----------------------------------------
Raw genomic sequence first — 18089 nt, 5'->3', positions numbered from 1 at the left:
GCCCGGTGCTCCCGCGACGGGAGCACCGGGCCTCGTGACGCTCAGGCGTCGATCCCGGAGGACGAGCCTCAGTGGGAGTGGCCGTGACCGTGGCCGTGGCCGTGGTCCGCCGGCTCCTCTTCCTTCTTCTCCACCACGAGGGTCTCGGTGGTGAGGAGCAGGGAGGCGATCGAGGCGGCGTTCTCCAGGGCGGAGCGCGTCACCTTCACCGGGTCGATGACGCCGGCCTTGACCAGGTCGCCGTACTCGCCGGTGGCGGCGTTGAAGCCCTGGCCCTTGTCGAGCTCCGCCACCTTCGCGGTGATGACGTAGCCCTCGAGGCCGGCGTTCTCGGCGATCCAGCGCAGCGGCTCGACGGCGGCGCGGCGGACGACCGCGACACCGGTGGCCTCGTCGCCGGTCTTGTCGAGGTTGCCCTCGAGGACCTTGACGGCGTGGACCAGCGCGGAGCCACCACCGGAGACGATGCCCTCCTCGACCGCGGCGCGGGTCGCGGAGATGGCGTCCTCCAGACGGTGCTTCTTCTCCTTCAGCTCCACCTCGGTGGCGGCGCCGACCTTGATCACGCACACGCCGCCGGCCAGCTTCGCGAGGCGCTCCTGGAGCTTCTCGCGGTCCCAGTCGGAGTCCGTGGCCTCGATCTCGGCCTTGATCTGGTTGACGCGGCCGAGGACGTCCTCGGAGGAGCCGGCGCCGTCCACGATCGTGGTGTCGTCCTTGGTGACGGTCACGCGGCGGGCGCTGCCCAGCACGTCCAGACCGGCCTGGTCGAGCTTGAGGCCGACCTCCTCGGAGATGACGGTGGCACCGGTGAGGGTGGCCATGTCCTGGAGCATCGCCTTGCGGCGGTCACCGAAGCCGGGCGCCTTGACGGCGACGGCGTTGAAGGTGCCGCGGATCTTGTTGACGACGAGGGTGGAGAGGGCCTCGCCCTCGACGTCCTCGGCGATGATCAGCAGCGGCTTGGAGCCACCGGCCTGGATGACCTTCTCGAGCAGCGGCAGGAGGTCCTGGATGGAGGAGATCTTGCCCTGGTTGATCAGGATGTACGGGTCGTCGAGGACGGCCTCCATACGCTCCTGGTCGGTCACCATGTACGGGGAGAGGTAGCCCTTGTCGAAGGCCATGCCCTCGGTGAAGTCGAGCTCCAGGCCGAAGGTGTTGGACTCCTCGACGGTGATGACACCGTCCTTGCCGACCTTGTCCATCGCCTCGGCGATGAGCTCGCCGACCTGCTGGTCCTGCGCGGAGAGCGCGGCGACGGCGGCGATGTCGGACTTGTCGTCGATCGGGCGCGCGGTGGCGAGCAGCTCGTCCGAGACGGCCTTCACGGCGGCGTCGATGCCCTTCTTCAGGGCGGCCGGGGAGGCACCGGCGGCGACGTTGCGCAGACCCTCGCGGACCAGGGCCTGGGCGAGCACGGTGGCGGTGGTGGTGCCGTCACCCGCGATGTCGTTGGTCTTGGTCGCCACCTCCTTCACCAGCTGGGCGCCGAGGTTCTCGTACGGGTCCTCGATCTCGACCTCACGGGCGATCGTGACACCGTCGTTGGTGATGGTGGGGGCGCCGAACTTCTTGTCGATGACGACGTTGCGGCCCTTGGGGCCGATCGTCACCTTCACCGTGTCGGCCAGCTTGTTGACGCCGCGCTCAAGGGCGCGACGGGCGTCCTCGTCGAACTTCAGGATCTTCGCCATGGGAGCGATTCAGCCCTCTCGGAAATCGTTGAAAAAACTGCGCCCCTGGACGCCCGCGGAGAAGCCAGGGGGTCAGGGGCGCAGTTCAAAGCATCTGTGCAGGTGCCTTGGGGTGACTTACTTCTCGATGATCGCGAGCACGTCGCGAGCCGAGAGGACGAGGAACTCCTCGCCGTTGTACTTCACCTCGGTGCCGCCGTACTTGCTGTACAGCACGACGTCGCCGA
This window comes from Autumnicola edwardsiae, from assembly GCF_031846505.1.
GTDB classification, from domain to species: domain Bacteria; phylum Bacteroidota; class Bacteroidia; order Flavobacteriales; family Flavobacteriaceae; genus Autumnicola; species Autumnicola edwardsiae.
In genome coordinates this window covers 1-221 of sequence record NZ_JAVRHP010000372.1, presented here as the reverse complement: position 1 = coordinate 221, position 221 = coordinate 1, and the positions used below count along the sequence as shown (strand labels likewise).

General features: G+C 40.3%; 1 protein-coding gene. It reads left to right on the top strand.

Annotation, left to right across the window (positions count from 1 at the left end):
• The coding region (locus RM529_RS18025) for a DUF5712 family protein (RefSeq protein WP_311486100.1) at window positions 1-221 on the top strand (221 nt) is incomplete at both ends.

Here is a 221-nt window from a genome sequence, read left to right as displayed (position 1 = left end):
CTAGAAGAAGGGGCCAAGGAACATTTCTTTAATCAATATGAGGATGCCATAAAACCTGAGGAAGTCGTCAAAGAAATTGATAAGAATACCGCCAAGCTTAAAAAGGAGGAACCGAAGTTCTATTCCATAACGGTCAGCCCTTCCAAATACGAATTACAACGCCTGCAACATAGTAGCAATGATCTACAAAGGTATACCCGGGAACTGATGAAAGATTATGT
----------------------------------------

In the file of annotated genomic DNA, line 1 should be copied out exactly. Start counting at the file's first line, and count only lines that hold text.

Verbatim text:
Raw genomic sequence first — 18089 nt, 5'->3', positions numbered from 1 at the left: